One "gothca" that's often seen in outdoor pictures that are composited is a mismatch of shadow directions. By paying attention to details, such as the shadows, a merged image can be made to be believable. It doesn't take much to figure out, based on the subject of this post, that the picture here is a result of compositing. If you guessed that the truck was put in over the image of the barn you'd only be half way home. The grass in front of the bumper was also added.
Take a look at the shadow cast by the eave of the barn. It's fairly easy to see the sunlight coming in from high left. Look at the shadow cast by the headlight of the truck on the fender. Again, high left. If you're really into nitpicking you'll see a very slight discrepancy between the angles of the shadows. The light on the truck comes from a little bit more toward the front compared to the light on the barn.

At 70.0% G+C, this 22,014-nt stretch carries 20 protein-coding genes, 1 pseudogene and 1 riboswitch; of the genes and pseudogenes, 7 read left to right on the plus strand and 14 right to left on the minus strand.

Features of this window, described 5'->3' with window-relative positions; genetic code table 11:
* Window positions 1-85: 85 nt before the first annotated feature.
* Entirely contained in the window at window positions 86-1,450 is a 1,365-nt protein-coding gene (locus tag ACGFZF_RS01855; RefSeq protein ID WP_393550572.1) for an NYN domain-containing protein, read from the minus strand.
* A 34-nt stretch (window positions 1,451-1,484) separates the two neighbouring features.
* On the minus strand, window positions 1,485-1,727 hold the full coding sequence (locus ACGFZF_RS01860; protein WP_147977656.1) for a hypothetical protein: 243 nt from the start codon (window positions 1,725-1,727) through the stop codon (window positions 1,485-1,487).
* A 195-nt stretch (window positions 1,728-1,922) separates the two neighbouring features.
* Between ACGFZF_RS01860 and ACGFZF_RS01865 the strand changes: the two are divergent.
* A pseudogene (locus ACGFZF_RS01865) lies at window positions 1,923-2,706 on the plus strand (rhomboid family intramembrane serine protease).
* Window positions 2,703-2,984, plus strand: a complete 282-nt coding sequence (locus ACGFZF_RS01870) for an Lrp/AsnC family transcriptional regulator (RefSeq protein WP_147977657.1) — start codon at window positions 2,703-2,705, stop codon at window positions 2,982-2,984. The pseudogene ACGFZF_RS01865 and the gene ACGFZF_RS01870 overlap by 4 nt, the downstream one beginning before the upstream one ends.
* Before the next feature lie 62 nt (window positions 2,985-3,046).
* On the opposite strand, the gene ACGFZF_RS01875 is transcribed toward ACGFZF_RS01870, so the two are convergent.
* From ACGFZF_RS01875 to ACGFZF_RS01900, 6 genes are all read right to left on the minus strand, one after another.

The barn is in Sherman Connecticut, the truck was in an antique restorer's parking lot in Arundle, Maine. The tall grass in the foreground is from almost anywhere. It's a good idea to take shots of ordinary things that can serve as components of a final image. To get the grass to appear to be in front of the bumper a simple mask was used, A very small brush, making random upward strokes from bottom to top, was used to create the overlaying grass.
One thing to remember, as you play with compositing multiple images, is it has to look real to be convincing. Mismatched shadows have tripped up more than one final image.
Small Flash, Big Flash
3 days ago